A Forward Look at Canadian Payroll Technology Trends
When it comes to commentary on global payroll software environments and practices, North America is often taken to mean the U.S.; but in 2011 the Canadian Payroll Association (CPA) conducted a survey of industry-leading providers and analysts to determine the “upcoming challenges and opportunities” on the payroll landscape of America’s neighbor to the north. The findings are perhaps not entirely unpredictable (including cloud deployment, self-service functionality, more sophisticated reporting and mobile access); but they do serve to show that Canadian payroll professionals and organizations are embracing the leading edge of payroll technology.
Future Changes in Payroll Technology
The CPA’s panel identified a number of trends that are moving the payroll profession forward:
System Integration: A key area for Canadian organizations is the increase in integration between payroll software and other business systems to streamline processes and fully leverage technology such as employee self-service. Scott Scherr of Ultimate Software states, “One of the biggest opportunities for savings and increased efficiency is integrating processes such as payroll and benefits, compensation and performance management, and recruitment.” The greater connectivity enabled by integrated systems also allows the use of reporting tools that drive a deeper insight into the workings of the business, leading to better decision-making and greater employee engagement.
Cloud Computing: A continuance of the shift from traditional on-premises deployment to software-as-a-service (SaaS) payroll systems will increasingly put payroll in the cloud which according to Payworks’ Barb Gamey is more cost-effective because “cloud computing allows all of the functionality of a server-based system with none of the maintenance and cost, it has also opened doors to new mobile technology methods, such as payroll applications for smartphones, and innovative payment methods, such as paycards.”
Mobile Access: A Bloomberg Businessweek 2011 survey showed a 32% global adoption rate for mobile access to pay and benefits information and as with the rest of the world , Canada’s payroll is keen to embrace mobile functionality and link it to both employee and manager self-service. Marnie Larson at Stargarden believes, “Payroll, HR and accounting systems have to be linked to provide real time data about overtime, budgets and resource levels so that managers have the information they need to make the appropriate decisions. Self-service options will enable employees to have quick, easy access to their information.”
The Global Economic Impact on Canadian Payroll Technology
The recent (and in many arenas, ongoing) global economic downturn has had lasting effects on all sectors and most surviving organizations have done so through a restructuring or internal evaluation strategy of some description. The CPA survey questioned the impact of economic events on payroll software and related technologies; resulting in the general response of a predictable demand for simpler processes and more cost-effective options and a marked preference towards SaaS solutions and other overhead-reducing tactics. Walter Ross, CEO at Legiant has found, “organizations have moved to SaaS models to eliminate the cycle of upgrades and server replacements, and switched to self-service to reduce the staff who previously handled inquires.” Vendors that offer both on-premises and cloud options have noticed a definite shift towards the product with the lower up front price tag in an effort to reduce the overall total cost of payroll ownership. On a different angle, some industry figures have seen an increased focus on the use of time and attendance solutions as organizations try to do more with the workforce resources they have – workforce optimization is a growing priority.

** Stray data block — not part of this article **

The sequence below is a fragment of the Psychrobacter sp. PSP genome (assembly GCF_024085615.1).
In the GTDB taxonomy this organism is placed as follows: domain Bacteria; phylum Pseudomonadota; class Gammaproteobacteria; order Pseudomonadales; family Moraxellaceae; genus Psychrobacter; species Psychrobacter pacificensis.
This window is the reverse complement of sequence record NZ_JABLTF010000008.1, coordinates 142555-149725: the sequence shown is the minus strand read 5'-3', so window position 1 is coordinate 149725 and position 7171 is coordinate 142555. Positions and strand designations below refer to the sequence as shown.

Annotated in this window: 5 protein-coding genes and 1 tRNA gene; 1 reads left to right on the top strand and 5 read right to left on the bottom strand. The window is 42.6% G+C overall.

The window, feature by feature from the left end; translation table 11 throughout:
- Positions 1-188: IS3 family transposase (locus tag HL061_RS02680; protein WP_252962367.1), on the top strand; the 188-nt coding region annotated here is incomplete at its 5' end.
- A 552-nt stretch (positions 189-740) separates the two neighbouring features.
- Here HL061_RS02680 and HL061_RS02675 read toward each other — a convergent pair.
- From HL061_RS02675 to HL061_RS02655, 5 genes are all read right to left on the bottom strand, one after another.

The Rise of Mobile Payroll Technology
Appropriately enough for the home of the BlackBerry, Canada’s payroll professionals are experiencing the functional freedom offered by mobile devices. However, the survey findings encourage a structured adoption of mobility rather than a simple ‘riding of the wave’; suggesting that clear HR policies that support telecommuting and mobile working are as important as the technology itself. Likewise, the rationale behind the use of mobile devices should be carefully thought through and clearly aligned to workforce productivity and efficiency. A final cautionary note is sounded by Alexandra Swann at Loki Systems who warns, “employers need to consider security. Enhancing web and mobile [payroll] functionality is excellent, but you must also consider what information is available to whom.”
Final Thoughts on the Future of Canadian Payroll
In one sense, the trends of mobile access, increased integration and a budget-driven move to the cloud are in line with the general direction of payroll technology in North America and beyond. However, the picture painted by the CPA’s survey also includes a measured note typified by the final advice from Legiant: “Technology and legislation will continue to change but the fundamental requirements of payroll remain the same…Remember to look at the big picture and keep the core business needs in mind.” Indeed, it would seem that none of these changes and enhancements is occurring in a mood of blind enthusiasm; rather they are a calculated response to the combination of new technological opportunities and current market conditions.
The CPA survey questioned the impact of economic events on payroll software and related technologies; resulting in the general response of a predictable demand for simpler processes and more cost-effective options and a marked preference towards SaaS solutions and other overhead-reducing tactics.”